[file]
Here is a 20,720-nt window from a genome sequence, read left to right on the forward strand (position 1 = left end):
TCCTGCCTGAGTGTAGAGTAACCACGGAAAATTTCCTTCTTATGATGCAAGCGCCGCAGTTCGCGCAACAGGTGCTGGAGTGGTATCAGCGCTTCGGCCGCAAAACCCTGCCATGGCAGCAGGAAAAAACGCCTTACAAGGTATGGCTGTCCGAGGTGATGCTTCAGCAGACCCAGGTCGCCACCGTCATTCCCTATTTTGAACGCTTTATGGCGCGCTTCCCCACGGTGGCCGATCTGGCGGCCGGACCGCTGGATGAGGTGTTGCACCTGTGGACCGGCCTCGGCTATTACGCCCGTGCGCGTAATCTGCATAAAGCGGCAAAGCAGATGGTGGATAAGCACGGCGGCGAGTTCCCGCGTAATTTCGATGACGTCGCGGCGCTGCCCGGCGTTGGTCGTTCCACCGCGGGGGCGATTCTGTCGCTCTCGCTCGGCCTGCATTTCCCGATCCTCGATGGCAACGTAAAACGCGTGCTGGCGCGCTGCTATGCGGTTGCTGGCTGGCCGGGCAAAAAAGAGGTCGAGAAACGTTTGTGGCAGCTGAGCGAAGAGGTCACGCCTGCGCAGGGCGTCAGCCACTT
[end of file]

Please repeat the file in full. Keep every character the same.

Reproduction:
Here is a 20,720-nt window from a genome sequence, read left to right on the forward strand (position 1 = left end):
TCCTGCCTGAGTGTAGAGTAACCACGGAAAATTTCCTTCTTATGATGCAAGCGCCGCAGTTCGCGCAACAGGTGCTGGAGTGGTATCAGCGCTTCGGCCGCAAAACCCTGCCATGGCAGCAGGAAAAAACGCCTTACAAGGTATGGCTGTCCGAGGTGATGCTTCAGCAGACCCAGGTCGCCACCGTCATTCCCTATTTTGAACGCTTTATGGCGCGCTTCCCCACGGTGGCCGATCTGGCGGCCGGACCGCTGGATGAGGTGTTGCACCTGTGGACCGGCCTCGGCTATTACGCCCGTGCGCGTAATCTGCATAAAGCGGCAAAGCAGATGGTGGATAAGCACGGCGGCGAGTTCCCGCGTAATTTCGATGACGTCGCGGCGCTGCCCGGCGTTGGTCGTTCCACCGCGGGGGCGATTCTGTCGCTCTCGCTCGGCCTGCATTTCCCGATCCTCGATGGCAACGTAAAACGCGTGCTGGCGCGCTGCTATGCGGTTGCTGGCTGGCCGGGCAAAAAAGAGGTCGAGAAACGTTTGTGGCAGCTGAGCGAAGAGGTCACGCCTGCGCAGGGCGTCAGCCACTT